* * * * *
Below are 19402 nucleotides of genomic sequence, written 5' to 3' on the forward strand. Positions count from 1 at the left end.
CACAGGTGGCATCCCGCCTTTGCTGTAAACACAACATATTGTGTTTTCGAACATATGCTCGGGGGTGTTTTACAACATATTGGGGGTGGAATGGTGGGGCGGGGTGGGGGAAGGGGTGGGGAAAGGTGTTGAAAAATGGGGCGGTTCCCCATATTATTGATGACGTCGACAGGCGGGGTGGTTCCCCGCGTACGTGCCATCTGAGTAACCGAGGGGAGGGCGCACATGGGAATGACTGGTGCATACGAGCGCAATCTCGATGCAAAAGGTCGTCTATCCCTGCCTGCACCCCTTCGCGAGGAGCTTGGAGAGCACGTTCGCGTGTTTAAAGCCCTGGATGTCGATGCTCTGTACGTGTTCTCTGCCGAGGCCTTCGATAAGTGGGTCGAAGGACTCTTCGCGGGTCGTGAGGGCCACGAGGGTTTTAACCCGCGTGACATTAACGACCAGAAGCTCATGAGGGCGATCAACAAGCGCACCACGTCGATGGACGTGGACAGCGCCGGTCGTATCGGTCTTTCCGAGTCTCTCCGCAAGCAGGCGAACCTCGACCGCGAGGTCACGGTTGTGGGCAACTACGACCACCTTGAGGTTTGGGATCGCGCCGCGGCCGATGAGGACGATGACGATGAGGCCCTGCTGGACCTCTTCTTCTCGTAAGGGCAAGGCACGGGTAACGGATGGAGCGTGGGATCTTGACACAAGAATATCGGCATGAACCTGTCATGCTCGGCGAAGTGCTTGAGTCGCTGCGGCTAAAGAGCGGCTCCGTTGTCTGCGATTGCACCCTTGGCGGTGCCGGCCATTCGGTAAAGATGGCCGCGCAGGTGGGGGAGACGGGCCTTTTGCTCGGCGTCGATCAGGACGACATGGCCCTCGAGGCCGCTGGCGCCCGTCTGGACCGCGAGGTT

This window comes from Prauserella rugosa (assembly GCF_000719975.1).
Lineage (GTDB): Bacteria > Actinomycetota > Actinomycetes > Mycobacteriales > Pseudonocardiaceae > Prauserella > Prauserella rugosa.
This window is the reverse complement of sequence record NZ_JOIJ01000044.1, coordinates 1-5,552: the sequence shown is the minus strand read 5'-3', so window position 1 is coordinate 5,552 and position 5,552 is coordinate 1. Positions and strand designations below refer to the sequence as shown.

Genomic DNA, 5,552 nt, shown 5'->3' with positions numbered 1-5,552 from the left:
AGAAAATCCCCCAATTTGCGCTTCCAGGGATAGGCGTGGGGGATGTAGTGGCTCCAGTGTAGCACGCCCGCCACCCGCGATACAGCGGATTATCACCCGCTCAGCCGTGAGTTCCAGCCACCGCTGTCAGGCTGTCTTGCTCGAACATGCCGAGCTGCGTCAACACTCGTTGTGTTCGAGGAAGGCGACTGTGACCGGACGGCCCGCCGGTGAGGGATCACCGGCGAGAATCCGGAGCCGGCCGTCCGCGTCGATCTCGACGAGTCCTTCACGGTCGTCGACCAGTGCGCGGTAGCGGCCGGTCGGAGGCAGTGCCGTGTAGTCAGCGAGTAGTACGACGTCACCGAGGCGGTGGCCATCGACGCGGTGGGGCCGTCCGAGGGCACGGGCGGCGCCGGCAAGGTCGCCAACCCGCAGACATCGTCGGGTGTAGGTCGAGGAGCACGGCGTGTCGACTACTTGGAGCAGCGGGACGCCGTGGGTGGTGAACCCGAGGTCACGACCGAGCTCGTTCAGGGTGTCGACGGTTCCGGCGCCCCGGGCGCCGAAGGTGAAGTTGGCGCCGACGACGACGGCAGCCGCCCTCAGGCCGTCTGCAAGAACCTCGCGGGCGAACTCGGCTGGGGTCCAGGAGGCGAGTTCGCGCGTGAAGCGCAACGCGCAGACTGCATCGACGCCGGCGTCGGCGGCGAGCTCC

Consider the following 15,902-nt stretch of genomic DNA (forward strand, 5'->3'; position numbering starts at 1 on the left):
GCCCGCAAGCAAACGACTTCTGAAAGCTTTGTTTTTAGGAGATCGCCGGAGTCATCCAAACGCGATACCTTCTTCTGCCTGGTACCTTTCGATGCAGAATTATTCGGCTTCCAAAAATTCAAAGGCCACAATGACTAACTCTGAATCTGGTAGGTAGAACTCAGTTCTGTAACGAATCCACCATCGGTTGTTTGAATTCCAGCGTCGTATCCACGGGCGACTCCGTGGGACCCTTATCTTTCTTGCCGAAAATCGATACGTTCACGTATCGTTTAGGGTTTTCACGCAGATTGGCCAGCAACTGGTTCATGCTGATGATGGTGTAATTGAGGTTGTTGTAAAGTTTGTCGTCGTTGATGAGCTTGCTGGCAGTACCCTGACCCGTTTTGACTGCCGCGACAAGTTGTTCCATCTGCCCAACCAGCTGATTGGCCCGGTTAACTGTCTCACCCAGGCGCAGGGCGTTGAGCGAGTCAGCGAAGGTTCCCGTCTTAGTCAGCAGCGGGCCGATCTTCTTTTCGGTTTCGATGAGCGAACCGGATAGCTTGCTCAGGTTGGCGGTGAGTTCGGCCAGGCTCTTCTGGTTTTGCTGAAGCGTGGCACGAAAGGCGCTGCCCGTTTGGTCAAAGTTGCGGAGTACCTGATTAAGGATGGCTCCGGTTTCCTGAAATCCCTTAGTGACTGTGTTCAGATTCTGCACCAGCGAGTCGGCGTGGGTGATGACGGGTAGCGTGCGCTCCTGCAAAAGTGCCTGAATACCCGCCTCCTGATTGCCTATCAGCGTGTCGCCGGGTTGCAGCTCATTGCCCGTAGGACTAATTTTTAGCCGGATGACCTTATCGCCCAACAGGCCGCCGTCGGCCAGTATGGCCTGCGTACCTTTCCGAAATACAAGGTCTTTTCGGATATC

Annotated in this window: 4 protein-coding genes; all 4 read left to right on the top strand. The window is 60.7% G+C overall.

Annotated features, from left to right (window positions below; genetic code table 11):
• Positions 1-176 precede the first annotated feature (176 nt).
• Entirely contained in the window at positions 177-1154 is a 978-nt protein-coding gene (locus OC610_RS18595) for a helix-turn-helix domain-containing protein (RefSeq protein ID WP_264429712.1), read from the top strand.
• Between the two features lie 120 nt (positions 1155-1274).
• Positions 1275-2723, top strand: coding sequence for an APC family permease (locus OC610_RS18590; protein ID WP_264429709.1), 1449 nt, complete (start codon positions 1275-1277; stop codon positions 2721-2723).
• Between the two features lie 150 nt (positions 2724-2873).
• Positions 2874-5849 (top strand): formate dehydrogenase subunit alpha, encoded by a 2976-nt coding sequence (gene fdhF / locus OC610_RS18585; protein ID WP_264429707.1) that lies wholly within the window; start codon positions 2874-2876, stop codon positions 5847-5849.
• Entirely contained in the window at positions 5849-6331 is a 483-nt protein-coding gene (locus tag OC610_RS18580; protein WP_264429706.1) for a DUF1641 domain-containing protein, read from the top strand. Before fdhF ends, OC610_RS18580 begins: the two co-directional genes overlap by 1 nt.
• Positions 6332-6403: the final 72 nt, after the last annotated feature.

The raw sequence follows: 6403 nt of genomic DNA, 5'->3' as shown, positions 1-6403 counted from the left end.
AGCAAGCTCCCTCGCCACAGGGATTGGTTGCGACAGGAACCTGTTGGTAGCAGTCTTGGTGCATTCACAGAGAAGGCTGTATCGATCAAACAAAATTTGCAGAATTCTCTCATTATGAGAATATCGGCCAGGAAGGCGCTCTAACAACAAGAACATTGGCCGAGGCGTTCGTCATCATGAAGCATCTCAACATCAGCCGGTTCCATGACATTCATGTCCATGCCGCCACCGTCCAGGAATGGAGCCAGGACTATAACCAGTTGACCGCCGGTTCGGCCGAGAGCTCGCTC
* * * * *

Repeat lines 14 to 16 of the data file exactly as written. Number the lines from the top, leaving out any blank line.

• Between the two features lie 120 nt (positions 1155-1274).
• Positions 1275-2723, top strand: coding sequence for an APC family permease (locus OC610_RS18590; protein ID WP_264429709.1), 1449 nt, complete (start codon positions 1275-1277; stop codon positions 2721-2723).
• Between the two features lie 150 nt (positions 2724-2873).